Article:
Online sales site StackSocial, whose Facebook page has 319,339 likes, was hacked last June. In a blog post, the company describes it:

The entire Stack team has been working tirelessly to fix the issue, but Facebook’s deeply lacking customer support system has rendered our efforts futile to this point.

They eventually regained access, but they didn’t say how.

Another example is the case of Ido Simyoni, who runs an active travel and food blog. His account got hacked, and he attempted to contact Instagram:

If you are being hacked on Instagram you need to contact Instagram’s support and wait till they get back to you, if ever. And I say if ever, because during the past four years I’m on Instagram, they never replied some emails I wrote them.

Ido eventually got his account back by — and this is a story all on its own — appealing to the humanity of his hacker, who returned access to him.

Business Insider reports about social media foodie Sarah Phillips, who waited five days for her Instagram to be restored.

Google+ star Ivan Makarov, who has nearly 2 million followers, posted about Instagram:

There seems to be no way to contact Instagram support because all their help pages are dead ends and there is no way to submit a support ticket.

Each of these examples shows how difficult it is for those of us with considerable influence to gain any support from the major social network providers.

Regular users, who don’t have Internet-wide platforms from which to rant, have it more difficult. Here’s one user’s story:

No help from Facebook

Here’s another:

No help for grandmother

The bottom line is simple: we rely on these systems to connect us to our family, fans, friends, and colleagues. They have become as central to us as the phone was to folks back in the last century. But if there’s a problem, we’re almost always stranded, with no support and seemingly no interest on the part of the social network giants in helping.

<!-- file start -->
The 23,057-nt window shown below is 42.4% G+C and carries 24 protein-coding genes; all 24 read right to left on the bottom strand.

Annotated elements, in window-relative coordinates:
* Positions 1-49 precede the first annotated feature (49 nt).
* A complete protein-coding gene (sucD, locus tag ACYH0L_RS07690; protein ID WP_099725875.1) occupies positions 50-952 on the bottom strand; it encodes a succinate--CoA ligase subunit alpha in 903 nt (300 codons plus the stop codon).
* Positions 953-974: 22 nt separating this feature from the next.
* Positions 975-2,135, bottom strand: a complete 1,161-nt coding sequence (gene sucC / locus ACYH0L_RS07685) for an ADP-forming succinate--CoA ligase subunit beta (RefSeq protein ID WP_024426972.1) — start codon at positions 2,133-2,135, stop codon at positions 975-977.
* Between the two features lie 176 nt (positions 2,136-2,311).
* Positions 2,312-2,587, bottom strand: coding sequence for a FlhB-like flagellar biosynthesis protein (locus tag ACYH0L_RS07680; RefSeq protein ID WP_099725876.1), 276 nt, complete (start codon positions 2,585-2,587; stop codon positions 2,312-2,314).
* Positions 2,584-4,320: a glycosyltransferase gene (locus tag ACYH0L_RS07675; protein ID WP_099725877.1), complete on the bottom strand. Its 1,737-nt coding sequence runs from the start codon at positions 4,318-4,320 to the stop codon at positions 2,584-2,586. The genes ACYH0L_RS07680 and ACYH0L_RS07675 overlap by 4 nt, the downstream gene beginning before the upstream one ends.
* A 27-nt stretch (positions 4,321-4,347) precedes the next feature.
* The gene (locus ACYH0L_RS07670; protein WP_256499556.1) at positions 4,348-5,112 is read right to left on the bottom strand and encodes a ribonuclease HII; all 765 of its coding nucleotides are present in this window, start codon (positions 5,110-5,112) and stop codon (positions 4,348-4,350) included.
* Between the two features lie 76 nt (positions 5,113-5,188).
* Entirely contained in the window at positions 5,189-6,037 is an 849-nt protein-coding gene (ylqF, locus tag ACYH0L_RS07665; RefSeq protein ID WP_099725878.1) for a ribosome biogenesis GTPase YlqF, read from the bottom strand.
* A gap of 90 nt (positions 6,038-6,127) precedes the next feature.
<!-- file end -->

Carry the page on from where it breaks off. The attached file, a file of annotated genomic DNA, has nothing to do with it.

Epilogue to my story

I sent an email message to Instagram’s PR agency informing them that I was planning to write this article and offering Instagram the opportunity to rebut, correct, or comment.

After 11 days, I got no response.

On the advice of my editor, I sent another message to my contacts at the PR agency informing them that we would give them another four days to provide a comment.

There was no response.

I still do not have access to my Instagram account.

If a highly visible member of the tech press can’t get an account fixed, users are screwed.

I am not a proponent of additional regulation. Once in a while, though, it becomes clear that big communications companies like Facebook, Instagram (which is owned by Facebook), and Twitter need some mandated guidance.

If these services can’t be bothered to provide users with support, perhaps it’s time we reached out through the long arm of government and required them to step up and do the right thing.

By the way, I’m doing more updates on Twitter and Facebook than ever before. Be sure to follow me on Twitter at @DavidGewirtz and on Facebook at Facebook.com/DavidGewirtz.



Article source : Business Original Page